Cuban Missile Crisis
Documents concerning the Cuban Missile Crisis of October 1962--a major confrontation that brought the Soviet Union and the United States close to war over the presence of Soviet missiles in Cuba. The documents are drawn from countries all around the world and discuss armament and military supplies sent to Cuba, troop training, security issues in the region, and relations with the US. There are many items of correspondence during the crisis itself, including letters between Soviet representatives in Cuba, the US, the UN, and the USSR Foreign Ministry. See also Cuban Foreign Relations, and the related collections in the Nuclear Proliferation International History Project. (Image, Castro and Khrushchev, 1960)
July 12, 1967
Kosygin’s Report on Trip to Cuba to Meeting of Communist Party First Secretaries, Budapest, Hungary, 12 July 1967
Meeting minutes from a conference of the Communist and Workers’ parties and chiefs of governments of the socialist countries on the situation in the Middle East (held in Budapest, 11-12 July 1967). Kosygin first reports on conversations with Charles De Gaulle in Paris and with Lyndon Johnson in Glassboro.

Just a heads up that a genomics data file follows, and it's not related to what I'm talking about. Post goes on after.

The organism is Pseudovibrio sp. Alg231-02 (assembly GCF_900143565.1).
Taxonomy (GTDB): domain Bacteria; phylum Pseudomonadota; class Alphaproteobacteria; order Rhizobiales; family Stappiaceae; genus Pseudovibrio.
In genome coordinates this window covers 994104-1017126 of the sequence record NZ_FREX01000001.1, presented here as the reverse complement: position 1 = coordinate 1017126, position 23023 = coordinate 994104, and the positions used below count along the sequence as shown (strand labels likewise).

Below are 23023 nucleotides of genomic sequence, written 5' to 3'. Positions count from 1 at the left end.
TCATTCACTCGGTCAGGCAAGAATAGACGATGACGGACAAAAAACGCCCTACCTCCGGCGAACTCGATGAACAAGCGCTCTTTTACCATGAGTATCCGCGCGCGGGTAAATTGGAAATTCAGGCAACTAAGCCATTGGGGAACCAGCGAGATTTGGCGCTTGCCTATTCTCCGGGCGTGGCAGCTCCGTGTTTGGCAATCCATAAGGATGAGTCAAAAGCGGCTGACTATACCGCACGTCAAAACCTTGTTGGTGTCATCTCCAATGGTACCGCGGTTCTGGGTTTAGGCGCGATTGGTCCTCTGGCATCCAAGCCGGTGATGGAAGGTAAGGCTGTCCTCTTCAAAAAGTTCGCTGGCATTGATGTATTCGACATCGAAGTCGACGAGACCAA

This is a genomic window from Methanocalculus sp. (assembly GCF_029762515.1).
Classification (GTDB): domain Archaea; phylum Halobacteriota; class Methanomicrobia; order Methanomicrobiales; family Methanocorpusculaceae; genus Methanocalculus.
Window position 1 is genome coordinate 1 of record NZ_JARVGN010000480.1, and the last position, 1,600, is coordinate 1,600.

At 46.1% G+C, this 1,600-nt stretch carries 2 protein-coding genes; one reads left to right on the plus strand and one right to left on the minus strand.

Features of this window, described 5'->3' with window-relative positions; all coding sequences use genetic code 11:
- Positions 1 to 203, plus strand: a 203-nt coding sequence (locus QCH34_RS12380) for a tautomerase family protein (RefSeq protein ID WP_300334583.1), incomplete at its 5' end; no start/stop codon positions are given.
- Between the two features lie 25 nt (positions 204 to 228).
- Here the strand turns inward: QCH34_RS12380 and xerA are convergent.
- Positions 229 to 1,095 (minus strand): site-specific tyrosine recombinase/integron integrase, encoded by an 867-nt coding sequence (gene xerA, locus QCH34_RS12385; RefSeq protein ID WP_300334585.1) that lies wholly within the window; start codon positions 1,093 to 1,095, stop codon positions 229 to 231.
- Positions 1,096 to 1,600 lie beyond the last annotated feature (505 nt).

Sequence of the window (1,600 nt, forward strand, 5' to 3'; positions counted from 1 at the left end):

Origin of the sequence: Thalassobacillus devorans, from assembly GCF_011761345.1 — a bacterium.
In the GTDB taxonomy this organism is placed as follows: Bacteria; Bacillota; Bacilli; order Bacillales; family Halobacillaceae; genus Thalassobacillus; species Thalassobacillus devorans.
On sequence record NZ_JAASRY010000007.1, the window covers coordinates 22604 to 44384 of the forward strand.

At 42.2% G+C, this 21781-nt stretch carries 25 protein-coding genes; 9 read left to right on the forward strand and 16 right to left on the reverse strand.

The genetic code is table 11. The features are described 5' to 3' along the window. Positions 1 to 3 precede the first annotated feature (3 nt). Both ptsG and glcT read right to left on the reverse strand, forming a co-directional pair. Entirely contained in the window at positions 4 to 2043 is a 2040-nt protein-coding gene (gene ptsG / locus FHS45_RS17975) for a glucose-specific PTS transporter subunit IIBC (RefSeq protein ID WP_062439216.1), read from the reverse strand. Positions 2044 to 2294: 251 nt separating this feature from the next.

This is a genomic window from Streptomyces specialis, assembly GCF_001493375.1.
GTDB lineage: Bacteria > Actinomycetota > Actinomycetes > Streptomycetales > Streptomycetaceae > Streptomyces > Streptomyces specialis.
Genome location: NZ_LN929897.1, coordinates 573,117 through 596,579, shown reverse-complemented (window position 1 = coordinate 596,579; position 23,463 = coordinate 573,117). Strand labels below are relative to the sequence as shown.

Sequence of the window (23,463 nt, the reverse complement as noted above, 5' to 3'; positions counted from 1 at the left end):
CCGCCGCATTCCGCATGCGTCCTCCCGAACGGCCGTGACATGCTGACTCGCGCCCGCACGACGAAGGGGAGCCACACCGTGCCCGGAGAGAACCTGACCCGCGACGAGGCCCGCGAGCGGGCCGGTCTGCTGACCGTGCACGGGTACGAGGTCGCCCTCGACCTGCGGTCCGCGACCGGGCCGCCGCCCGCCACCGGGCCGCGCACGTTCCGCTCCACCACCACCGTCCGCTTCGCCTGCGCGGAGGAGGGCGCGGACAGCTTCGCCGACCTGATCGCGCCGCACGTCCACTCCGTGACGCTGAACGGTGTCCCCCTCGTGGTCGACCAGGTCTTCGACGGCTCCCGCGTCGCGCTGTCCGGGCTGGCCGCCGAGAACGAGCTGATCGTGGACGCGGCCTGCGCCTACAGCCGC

January 26, 1968
Fragments of the Intervention of Commander-in-Chief Fidel Castro at the Plenary Session of the Central Committee of the Communist Party
January 25-26, 1968. F. Castro speaks of relations with the US and Kennedy, friendship with the USSR, as well as placement of missiles, security issues as the US's imperialistic nature, while extolling the virtures of socialism, Cuba, and "The Revolution." Castro also stresses that Soviet withdrawal of weapons from Cuba is a blow to the international Communist movement.
Interview with Former Romanian Foreign Minister, Corneliu Mănescu, Regarding the Romanian Delegation’s Over-Flight of China and Visit to Moscow During the Cuban Missile Crisis (excerpts)
Former Romanian Foreign Minister Corneliu Manescu discusses an incident involving the flight of a Romanian delegation over Chinese territory just prior to the Cuban Missile Crisis. Manescu reports that at the time, Romanian leader Gheorghiu-Dej interpreted miscommunication regarding their flightplan as a Soviet attempt on his life. He also discusses the Romanian response to the Cuban Missile Crisis.